Design a site like this with
Get started

Ecclesiastes 1:8 | Word Study

All things are full of weariness; a man cannot utter it; the eye is not satisfied with seeing, nor the ear filled with hearing. Eccl. 1:8 (KJV)

The beginning and the end of the verse seem to follow the same message and reasoning that we’ve been following since verse 3. What’s interesting is the addition of human reason, or the lack thereof. The phrase, ‘a man cannot utter it,’ seem to signal this. The word ‘utter’ is derived from dāḇar דָּבַר which (in its proper sense) means to arrange, to subdue. (H1696)[1] The word ‘cannot’ is derived from yāḵōl יָכֹל which carry both a literal and a moral meaning; i.e., something literally impossible to do or morally impossible. (H3201)[2]


It’s an interesting contrast to put man opposite to his own situation. It invokes a speculative urge to ask as to why man won’t see/understand the futility of his life and labour. Is it a willful ignorance? Or pure incapability? Scripture seems to indicate the latter. Labour as we speak of, was part of the original curse in Genesis 3. And prior to this, man had authority over the created world. He could utter it – subdue, as God’s steward on earth. Post fall, he is tied to futile labour; one he can’t understand, utter. This becomes his natural state. Verse 8 seems to be a reflection of the biblical reality of man; tied to a laborious life, one can’t undo, one can’t understand, one he can’t escape from.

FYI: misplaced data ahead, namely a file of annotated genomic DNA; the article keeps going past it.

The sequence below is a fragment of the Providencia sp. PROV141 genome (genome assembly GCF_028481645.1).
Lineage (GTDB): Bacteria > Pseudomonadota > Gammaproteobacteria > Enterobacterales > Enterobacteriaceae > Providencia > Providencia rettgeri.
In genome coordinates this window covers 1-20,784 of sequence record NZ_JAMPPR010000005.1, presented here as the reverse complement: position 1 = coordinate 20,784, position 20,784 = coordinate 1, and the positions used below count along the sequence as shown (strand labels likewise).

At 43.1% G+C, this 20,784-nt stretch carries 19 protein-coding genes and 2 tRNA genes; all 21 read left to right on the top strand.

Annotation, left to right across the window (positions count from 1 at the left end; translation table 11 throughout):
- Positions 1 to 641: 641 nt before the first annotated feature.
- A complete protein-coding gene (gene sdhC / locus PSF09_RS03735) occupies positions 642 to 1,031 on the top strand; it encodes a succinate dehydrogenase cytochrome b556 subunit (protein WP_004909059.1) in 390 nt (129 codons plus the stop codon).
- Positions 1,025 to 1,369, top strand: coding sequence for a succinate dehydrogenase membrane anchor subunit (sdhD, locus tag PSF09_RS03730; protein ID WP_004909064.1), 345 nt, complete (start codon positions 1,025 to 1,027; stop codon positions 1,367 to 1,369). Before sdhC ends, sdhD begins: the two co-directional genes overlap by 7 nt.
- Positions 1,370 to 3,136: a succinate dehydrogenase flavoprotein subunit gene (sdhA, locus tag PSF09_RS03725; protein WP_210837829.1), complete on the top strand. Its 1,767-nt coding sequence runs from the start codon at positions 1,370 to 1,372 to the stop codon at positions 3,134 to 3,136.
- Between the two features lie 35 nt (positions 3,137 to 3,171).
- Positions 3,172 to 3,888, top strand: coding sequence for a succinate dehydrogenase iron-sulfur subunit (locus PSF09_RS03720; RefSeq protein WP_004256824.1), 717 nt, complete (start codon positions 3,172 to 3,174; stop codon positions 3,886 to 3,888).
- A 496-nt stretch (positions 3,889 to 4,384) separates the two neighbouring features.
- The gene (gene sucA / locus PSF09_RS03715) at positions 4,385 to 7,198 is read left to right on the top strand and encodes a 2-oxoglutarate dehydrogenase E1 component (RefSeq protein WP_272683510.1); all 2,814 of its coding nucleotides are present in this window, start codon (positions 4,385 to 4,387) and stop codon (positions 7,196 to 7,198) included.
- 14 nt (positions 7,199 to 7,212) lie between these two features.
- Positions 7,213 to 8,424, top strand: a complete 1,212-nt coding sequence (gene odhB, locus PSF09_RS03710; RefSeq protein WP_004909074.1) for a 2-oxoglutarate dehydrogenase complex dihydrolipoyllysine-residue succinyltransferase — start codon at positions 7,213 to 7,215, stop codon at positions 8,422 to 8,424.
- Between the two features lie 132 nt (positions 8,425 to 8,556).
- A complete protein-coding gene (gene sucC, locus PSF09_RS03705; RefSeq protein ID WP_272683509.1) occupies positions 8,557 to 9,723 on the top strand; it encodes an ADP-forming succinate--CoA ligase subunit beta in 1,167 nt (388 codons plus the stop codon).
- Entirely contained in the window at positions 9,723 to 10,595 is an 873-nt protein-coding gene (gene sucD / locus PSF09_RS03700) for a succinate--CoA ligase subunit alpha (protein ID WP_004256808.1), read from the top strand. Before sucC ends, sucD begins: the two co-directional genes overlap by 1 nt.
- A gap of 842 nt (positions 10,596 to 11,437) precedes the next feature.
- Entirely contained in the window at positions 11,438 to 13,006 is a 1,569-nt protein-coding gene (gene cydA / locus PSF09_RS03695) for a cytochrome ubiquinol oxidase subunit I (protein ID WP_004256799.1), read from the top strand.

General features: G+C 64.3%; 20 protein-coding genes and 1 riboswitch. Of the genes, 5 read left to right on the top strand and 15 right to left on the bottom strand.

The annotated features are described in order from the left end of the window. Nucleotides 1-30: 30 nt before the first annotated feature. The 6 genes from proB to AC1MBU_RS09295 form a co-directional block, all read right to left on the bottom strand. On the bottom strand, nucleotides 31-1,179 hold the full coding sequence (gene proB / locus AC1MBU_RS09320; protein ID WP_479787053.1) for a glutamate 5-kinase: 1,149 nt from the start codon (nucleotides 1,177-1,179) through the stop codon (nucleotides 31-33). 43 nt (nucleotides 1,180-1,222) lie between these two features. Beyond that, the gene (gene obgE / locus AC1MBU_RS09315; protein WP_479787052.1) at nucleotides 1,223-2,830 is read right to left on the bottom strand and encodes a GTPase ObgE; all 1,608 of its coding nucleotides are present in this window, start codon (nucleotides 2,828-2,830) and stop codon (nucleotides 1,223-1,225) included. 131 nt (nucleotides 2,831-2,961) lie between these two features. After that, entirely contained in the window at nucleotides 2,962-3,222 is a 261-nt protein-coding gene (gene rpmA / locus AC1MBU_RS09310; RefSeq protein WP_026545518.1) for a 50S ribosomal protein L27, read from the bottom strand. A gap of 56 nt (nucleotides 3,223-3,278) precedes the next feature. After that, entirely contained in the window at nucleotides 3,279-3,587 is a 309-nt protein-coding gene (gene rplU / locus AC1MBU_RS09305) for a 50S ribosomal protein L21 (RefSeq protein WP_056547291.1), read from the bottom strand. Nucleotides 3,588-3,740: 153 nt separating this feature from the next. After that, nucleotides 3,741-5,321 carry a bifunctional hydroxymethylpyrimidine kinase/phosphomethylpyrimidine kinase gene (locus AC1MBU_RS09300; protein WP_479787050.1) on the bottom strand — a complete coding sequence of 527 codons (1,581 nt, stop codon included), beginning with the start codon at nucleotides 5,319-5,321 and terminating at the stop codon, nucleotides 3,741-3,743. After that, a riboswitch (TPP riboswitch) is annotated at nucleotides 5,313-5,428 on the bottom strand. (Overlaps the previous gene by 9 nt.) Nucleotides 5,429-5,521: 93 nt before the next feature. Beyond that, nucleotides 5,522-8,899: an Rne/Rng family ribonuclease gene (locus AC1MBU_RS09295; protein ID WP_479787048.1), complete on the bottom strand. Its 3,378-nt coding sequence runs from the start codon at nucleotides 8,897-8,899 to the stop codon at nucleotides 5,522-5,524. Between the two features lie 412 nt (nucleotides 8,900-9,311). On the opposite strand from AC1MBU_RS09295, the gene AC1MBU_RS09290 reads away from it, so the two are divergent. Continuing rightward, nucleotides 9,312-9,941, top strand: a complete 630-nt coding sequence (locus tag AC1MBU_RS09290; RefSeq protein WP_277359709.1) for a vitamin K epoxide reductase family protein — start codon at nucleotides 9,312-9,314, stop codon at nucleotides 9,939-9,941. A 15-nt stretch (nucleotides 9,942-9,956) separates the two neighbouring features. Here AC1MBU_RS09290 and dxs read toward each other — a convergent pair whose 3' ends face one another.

Image: Albert Pinkham Ryder, Jonah (1885-1895)



Ecclesiastes 1:5 | Word Study

The sun also ariseth, and the sun goeth down, and hasteth to his place where he arose. Eccl. 1:5 (KJV)

‘Hasteth’ shâ’aph שָׁאַף means to gasp, pant… (H7602).[1] It’s an interesting imagery to put the servitude of the created world in accordance to its creator. They ceaselessly obey Him. “(The) Hebrew… may mean either “to pant” or “to stomp.” The latter meaning is attested in Amos 2:7; 8:4; Ezek 36:3; Pss 56:2, 3; 57:4 and in Postbiblical Hebrew. The idea is that the sun is struggling as it presses on to its place; both meanings of… puffing and stomping – are relevant. The word conveys vigorous activity, but also tiredness.” (Seow, 107)